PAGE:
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French surgeons prep for zero-grav surgery

Benign tumour faces weightless extraction

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French surgeons will today board a modified Airbus A300, dubbed "Zero-G", to carry out the world's first weightless surgery on a human, the BBC reports.

During a three hour flight above south west France, the sawbones will use 20 second periods of weightlessness - provided by the aircraft flying parabolic curves - to remove a benign tumour from the arm of an intrepid volunteer.

The surgeons will be secured by straps to the Airbus's fuselage, while the patient is "held inside a plastic tent". The metal operating table provides a fixing point for surgical instruments fitted with magnets.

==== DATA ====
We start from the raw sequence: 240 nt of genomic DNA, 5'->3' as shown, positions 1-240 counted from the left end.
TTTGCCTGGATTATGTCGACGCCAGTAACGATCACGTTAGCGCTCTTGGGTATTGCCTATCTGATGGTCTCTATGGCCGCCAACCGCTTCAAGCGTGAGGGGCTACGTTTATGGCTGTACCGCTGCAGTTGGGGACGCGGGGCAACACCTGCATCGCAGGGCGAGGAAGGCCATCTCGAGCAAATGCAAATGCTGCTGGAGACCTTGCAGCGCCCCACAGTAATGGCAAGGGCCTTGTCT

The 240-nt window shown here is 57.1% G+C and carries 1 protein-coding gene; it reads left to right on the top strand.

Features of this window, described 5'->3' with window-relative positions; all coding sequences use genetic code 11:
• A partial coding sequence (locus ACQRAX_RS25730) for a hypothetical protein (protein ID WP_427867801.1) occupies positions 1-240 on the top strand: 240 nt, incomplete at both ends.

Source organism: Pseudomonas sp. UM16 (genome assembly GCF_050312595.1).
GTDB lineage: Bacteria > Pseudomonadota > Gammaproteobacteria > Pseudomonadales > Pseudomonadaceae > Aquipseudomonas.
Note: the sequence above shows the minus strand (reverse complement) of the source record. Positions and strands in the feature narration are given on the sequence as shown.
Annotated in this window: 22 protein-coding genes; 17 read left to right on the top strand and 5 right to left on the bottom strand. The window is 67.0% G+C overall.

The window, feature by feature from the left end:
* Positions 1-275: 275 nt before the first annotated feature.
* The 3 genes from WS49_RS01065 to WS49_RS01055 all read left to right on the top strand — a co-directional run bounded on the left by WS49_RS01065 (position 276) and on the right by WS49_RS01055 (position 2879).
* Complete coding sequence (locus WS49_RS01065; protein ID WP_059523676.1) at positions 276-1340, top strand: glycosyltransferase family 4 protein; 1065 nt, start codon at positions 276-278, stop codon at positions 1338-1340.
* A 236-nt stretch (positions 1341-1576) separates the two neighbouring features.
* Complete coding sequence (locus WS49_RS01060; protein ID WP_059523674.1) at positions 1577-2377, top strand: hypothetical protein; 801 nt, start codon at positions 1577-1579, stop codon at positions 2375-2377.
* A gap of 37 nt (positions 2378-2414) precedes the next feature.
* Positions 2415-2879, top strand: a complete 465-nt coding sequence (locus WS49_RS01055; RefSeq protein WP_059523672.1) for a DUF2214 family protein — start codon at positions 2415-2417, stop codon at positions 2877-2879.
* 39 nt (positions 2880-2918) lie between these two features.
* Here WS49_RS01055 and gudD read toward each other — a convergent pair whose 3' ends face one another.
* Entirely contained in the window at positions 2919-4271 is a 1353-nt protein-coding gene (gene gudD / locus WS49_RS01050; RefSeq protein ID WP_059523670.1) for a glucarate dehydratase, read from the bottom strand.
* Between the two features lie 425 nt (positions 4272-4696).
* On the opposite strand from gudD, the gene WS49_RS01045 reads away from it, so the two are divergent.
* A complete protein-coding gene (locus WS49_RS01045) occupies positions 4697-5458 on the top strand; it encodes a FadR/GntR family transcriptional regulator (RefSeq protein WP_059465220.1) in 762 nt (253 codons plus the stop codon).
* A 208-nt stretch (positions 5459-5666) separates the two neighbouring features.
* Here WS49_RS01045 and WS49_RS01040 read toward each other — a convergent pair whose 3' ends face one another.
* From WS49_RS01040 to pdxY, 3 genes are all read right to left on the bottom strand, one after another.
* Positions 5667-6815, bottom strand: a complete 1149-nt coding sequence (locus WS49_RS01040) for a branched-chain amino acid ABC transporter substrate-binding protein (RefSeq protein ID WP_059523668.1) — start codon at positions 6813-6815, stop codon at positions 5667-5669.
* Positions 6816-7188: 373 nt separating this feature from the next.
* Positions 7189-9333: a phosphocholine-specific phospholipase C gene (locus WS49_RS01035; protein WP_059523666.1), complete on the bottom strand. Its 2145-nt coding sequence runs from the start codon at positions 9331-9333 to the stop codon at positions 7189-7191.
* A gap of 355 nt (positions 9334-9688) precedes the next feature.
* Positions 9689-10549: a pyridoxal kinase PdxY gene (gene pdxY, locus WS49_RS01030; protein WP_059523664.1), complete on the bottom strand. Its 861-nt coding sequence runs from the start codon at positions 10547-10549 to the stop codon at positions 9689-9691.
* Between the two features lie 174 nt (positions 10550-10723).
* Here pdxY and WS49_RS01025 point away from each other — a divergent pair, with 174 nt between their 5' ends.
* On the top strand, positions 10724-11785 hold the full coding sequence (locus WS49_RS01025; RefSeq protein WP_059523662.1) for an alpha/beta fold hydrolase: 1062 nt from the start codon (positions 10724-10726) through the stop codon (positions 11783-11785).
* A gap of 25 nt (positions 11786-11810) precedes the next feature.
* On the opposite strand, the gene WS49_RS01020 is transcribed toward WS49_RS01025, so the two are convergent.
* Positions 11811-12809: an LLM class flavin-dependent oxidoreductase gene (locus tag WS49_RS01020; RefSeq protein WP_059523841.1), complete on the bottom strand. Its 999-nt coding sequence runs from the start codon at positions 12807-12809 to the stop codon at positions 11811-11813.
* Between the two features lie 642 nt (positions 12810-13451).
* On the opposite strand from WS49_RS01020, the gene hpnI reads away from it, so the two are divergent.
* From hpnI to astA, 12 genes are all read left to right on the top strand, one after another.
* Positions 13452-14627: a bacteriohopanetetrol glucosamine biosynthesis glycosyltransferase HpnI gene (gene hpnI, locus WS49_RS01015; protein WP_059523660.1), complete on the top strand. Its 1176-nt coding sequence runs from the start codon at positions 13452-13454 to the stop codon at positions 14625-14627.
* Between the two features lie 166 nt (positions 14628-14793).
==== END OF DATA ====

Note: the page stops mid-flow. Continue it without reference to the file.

Chief surgeon Dominique Martin told AFP: "Since February we have been rehearsing this operation on the ground and in the plane. It is all crystal clear in our heads."

Martin and his team have already performed one airborne zero-grav operation when they earlier this year "mended an artery in a rat's tail 0.5mm in diameter". The procedures form part of a long-term project "to study the possibility of carrying out surgery during long-distance space flights", the BBC notes. ®

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